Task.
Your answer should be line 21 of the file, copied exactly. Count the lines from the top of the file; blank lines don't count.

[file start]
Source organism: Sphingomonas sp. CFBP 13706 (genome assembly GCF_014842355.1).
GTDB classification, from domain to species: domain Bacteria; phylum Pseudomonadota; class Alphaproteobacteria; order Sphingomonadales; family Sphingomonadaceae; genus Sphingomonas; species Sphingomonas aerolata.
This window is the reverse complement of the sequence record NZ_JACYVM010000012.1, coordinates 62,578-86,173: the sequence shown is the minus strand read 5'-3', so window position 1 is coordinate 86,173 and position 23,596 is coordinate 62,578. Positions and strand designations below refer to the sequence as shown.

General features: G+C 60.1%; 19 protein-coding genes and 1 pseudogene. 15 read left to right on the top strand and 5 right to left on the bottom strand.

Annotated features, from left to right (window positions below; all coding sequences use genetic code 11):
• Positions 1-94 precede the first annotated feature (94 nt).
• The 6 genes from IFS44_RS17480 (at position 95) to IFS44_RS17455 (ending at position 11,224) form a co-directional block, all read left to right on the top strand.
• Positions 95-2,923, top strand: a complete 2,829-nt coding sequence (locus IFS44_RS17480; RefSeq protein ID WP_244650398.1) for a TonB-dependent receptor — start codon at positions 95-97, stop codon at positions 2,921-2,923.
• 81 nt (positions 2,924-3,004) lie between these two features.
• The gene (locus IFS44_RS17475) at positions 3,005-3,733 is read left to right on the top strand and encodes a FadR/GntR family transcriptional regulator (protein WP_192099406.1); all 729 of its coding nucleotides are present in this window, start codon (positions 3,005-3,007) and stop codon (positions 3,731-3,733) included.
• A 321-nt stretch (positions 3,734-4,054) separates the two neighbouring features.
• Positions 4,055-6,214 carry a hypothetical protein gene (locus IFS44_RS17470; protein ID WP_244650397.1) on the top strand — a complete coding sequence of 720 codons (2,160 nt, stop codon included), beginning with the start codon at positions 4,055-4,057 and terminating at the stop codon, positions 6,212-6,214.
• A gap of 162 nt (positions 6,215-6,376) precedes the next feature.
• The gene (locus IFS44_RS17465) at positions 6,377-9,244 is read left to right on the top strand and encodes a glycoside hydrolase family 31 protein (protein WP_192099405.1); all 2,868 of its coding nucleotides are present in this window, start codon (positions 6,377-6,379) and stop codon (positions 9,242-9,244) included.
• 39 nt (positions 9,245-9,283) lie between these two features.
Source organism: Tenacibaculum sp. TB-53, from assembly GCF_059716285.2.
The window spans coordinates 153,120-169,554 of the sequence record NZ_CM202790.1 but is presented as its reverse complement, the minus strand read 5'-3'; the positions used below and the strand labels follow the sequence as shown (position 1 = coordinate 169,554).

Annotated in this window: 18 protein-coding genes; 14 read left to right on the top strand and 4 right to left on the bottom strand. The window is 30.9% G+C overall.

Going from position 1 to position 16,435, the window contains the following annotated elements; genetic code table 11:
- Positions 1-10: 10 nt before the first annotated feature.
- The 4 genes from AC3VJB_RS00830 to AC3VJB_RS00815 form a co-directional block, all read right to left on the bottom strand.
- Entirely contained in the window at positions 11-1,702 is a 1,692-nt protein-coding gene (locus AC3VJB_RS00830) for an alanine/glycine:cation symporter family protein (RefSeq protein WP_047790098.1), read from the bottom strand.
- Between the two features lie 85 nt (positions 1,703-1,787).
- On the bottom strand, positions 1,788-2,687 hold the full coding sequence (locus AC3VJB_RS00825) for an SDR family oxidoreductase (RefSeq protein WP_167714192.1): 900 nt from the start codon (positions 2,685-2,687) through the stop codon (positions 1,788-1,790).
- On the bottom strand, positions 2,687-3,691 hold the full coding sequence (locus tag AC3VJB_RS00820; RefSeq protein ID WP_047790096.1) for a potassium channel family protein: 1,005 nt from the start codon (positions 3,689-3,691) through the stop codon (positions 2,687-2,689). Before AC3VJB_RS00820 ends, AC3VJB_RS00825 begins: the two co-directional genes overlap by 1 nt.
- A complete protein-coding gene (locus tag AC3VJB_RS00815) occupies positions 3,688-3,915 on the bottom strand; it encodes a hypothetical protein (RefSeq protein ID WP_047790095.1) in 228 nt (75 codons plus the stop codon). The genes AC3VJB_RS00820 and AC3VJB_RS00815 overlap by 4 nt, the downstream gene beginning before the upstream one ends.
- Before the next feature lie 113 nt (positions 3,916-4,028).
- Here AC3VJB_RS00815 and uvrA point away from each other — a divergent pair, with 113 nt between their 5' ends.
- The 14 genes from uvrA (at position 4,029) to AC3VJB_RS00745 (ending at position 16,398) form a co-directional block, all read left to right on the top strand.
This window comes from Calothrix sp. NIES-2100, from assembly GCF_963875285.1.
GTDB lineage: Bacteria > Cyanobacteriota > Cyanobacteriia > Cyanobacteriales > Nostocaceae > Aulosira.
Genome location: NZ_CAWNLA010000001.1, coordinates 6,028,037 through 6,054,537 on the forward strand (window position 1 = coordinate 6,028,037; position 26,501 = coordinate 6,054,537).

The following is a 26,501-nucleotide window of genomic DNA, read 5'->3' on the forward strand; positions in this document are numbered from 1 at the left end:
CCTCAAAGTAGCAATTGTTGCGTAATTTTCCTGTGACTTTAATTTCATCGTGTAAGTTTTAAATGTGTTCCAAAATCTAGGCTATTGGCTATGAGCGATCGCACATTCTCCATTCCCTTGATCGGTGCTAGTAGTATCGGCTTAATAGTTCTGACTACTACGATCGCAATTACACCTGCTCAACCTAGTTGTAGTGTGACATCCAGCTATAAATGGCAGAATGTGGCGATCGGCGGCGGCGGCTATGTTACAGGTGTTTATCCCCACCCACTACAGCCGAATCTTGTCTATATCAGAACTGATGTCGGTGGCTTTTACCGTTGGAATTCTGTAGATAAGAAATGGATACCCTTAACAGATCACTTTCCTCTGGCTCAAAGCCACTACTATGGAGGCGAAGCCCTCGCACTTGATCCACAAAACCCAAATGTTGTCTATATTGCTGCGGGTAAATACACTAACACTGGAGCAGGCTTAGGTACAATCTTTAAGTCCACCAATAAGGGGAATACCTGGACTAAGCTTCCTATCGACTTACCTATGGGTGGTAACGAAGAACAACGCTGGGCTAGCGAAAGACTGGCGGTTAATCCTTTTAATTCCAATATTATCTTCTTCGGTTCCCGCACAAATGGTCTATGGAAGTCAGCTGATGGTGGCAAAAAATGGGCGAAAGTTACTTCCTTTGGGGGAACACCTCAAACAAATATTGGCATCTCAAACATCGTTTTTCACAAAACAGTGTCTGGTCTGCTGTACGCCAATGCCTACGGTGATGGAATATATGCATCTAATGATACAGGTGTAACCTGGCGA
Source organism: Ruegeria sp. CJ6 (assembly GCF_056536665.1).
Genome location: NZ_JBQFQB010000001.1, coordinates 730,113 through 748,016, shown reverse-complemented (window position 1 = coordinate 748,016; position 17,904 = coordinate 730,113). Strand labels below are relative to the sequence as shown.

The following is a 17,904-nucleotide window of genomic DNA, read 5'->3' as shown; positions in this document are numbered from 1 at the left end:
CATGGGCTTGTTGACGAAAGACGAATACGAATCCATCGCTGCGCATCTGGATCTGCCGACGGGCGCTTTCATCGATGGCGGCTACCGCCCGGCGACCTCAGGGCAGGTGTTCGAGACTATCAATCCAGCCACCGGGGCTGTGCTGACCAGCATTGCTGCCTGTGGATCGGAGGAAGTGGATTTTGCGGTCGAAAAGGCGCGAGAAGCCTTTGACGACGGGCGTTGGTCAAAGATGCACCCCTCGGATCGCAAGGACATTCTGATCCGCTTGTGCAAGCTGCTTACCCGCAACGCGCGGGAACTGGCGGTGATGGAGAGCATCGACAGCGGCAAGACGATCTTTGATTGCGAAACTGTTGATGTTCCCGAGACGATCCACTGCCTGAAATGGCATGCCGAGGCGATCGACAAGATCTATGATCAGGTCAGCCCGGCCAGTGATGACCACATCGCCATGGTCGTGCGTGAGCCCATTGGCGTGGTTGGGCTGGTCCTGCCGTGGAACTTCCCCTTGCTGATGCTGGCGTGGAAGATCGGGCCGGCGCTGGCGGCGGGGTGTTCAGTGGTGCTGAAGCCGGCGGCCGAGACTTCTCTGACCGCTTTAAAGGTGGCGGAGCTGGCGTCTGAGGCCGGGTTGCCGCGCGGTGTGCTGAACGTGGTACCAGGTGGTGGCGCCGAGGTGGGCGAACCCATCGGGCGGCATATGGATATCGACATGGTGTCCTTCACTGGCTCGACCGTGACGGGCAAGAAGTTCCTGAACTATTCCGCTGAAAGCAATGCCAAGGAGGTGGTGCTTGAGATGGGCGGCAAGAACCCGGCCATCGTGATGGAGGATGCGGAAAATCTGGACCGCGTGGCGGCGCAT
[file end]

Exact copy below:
- The 4 genes from AC3VJB_RS00830 to AC3VJB_RS00815 form a co-directional block, all read right to left on the bottom strand.